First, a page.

PERFUME PROMISES AND THE LONG-EARED TAXI CAB
I look through a teen girls’ magazine. You know, the kind whose sole focus is on looking good and snagging a guy who looks equally good. The kind that has articles on being a great kisser, the best kind of birth control and how to dress so he notices.
The kind you don’t want your daughter reading, though more than 2 million teen girls DO read it.
I notice the promises made in the ads.
A place in paradise (clothes)
Eternal joy (perfume)
Something to hope for (moisturizer)
Answer to your search (body lotion)
Never worry again (lipstick)
Be confident (nail polish)
I think about the teen girls we parent and the teen girls we teach.
And I shudder at the messages that are communicated in these glossy pages. They can find eternal joy, hope and meaning – just by buying the advertised products?
How do we communicate that true worth comes from the Lord, not from how we look, dress or smell?
At first, this might seem like a disconnect – but stay with me. My thoughts go back to sixth grade Sunday school. At the beginning of the quarter, our teacher announced a contest – anyone who said so many verses, did so many lesson-based activities and showed up every week had the opportunity to earn a cool prize. He even had the prizes there – colorfully-wrapped packages that would appeal to and motivate most any 12-year-old – but he didn’t tell us what was inside the boxes. For weeks, I worked hard to earn one of those prizes – as did most other kids in the class. So, when he announced that I was one of the winners, I was over-the-top excited. I wanted to know what was inside.
Now, as an adult I know that even promised prizes aren’t always that great (think of the animals we win at carnivals – stuffed with pointy straw rather than anything cuddly and soft.) But when you’re 12 and looking at a fun-wrapped package week after week, you think maybe, just maybe, what’s in the box will be the answer to your dreams.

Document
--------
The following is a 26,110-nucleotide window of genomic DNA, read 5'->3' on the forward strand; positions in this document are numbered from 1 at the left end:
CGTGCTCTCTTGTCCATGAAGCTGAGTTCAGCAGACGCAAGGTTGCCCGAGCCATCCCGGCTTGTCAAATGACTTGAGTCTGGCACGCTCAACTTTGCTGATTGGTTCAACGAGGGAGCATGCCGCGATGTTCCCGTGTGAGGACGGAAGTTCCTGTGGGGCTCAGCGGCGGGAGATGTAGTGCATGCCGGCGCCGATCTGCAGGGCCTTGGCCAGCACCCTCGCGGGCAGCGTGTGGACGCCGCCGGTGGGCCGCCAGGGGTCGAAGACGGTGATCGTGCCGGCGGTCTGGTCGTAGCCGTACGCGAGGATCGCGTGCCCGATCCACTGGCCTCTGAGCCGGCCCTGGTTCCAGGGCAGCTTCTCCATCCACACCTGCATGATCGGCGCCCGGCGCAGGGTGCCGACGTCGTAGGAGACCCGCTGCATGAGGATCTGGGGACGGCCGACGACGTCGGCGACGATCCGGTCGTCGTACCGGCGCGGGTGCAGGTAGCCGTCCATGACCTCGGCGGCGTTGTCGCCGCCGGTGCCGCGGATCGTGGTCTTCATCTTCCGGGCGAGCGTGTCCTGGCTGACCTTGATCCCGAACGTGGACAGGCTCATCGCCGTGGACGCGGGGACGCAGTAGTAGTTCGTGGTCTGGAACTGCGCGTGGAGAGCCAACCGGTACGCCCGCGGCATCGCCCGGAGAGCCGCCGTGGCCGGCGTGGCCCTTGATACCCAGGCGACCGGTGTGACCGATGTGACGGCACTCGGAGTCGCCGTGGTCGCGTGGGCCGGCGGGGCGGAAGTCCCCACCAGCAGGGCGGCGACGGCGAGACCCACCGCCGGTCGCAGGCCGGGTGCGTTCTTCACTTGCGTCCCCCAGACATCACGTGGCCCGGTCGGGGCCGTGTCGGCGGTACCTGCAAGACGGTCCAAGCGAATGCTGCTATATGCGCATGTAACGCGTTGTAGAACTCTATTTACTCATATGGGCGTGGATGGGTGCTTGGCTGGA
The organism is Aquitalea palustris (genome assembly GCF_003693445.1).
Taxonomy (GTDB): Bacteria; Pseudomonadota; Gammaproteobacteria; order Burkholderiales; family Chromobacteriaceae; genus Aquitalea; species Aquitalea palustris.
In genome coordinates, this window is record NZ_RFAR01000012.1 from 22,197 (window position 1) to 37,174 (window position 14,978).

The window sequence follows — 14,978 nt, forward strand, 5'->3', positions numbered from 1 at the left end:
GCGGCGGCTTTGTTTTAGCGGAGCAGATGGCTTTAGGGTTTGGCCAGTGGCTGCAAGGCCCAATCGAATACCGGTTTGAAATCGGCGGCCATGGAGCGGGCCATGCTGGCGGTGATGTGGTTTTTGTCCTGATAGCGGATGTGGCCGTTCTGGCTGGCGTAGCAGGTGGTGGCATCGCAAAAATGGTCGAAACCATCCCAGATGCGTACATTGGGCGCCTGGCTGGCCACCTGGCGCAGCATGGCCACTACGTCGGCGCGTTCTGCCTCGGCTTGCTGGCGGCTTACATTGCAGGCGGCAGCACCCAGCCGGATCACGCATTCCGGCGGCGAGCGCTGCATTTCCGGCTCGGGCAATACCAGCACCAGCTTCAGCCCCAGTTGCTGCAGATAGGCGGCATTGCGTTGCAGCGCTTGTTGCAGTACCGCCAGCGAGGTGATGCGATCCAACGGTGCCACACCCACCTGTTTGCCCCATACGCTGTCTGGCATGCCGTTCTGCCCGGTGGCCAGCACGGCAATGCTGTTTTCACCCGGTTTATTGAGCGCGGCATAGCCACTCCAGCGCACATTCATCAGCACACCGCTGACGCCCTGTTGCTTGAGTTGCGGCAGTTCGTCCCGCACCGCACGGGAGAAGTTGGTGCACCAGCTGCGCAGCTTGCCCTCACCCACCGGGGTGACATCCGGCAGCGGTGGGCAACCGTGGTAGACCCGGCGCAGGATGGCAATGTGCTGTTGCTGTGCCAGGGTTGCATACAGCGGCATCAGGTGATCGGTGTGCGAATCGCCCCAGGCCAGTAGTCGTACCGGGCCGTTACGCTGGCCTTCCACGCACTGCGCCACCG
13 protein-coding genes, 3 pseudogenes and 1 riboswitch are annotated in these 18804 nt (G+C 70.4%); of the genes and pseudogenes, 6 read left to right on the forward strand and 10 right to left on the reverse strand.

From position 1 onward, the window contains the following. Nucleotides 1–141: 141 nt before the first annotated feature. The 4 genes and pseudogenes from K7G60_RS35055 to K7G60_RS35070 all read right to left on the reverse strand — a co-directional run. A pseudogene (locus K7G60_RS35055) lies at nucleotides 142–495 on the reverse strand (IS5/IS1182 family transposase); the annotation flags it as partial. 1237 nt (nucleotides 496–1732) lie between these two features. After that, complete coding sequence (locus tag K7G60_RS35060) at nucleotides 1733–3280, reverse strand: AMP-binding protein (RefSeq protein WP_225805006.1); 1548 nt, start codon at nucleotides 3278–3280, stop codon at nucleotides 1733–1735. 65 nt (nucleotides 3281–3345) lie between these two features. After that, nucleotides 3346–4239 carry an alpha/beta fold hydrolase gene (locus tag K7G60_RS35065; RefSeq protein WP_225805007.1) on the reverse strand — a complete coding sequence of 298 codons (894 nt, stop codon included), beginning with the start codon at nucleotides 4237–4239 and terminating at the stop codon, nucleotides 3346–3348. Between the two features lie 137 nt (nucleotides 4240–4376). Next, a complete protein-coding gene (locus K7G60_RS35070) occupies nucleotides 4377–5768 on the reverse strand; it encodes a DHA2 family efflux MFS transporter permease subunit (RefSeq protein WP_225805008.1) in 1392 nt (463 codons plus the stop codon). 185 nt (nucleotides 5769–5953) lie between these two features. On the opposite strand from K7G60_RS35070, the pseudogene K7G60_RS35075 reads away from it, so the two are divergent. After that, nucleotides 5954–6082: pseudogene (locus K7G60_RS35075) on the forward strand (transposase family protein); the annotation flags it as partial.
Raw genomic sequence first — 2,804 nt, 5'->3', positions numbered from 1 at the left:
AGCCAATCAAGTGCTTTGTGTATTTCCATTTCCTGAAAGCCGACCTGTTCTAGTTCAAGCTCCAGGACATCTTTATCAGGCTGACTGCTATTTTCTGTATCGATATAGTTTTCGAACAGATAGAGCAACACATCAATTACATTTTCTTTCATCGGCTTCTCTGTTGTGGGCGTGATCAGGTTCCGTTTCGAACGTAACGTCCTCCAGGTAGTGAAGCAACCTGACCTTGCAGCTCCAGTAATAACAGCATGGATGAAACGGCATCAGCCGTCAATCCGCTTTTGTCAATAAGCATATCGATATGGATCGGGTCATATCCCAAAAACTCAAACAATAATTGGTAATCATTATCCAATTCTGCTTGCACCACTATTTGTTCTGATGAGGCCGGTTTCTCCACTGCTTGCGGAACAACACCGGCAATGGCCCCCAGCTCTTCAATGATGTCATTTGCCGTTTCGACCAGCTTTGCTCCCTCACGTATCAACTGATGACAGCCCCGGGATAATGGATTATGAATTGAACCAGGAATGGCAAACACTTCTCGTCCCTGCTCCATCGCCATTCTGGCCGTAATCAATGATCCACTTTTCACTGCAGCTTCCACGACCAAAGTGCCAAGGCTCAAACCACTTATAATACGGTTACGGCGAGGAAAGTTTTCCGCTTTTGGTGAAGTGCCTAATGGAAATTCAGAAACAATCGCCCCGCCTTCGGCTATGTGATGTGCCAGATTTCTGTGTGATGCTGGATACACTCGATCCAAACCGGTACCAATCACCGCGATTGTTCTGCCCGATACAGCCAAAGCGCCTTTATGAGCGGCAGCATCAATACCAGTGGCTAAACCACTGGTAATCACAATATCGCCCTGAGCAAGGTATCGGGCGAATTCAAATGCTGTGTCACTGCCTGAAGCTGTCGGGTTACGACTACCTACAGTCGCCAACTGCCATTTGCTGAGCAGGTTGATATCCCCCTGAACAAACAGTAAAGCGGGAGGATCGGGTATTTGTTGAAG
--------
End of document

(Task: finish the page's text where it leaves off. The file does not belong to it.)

So now the day was here and the teacher handed us the boxes. With enthusiasm we ripped off the ribbon and paper – to find a set of the Captain Daley’s Crew books: The Missing House Boat; The Long-Eared Taxi Cab, etc.
“Cool,” said a friend. He picked up one of the books and opened the front cover. “Wow,” the author even signed them.”
Puzzled, I looked at my teacher. I wondered what thoughts were running through his brain as he waited for my response to the prize.
“Thanks,” I finally said and class began.
But still I was puzzled and remain puzzled until this day.
Did he really think I needed a complete set of Captain Daley books?
My father wrote those books. (And the teacher knew that. My dad was his pastor.)
I had my own set at home – not with my father’s formal name scrawled across the title page, but autographed with the words “Love, Dad.”
I had read the books before they were even printed. We had boxes of them in the closet and I could get one whenever I wanted. If I had wanted to give one to every kid in my class at school, my dad would’ve let me.
Why did my Sunday school teacher give me something he knew my own father had authored?
And what does this sixth-grade story have to do with perfume and lipstick?
The world is offering our teens eternal joy, hope and meaning. All the teens have to do is buy the product and their quest for satisfaction will be filled. Yet, let’s be honest. Even if those products DO offer momentary pleasure – that feeling will last only a few minutes – until the next product comes along.
But our teens (if they have trusted Christ as Savior) already have all the eternal joy, hope and meaning that they could possibly want. They are the daughters of a Heavenly Father. Out of love, He sent His only Son to earth to die for our sins; – looking unto Jesus, the author and finisher of our faith, who for the joy that was set before Him endured the cross, despising the shame, and has sat down at the right hand of the throne of God.
Just like I didn’t have to earn the points to get books my father had written (I had an unlimited supply), so we don’t have to buy into the world’s culture to earn all the good gifts our Heavenly Father has already given us as His children. They are ours (and we have an unlimited supply).
I didn’t need the books. I was the daughter of the author.
Teens don’t need the world’s empty promises of eternal joy, hope and meaning.
Their heavenly Father’s autograph is already on their lives.
This entry was posted on Wednesday, September 11th, 2013 at 5:00 am and is filed under biblical worldview, Critical Thinking, Right and Wrong, Trends, Tweens/teens. You can follow any responses to this entry through the RSS 2.0 feed. You can leave a response, or trackback from your own site.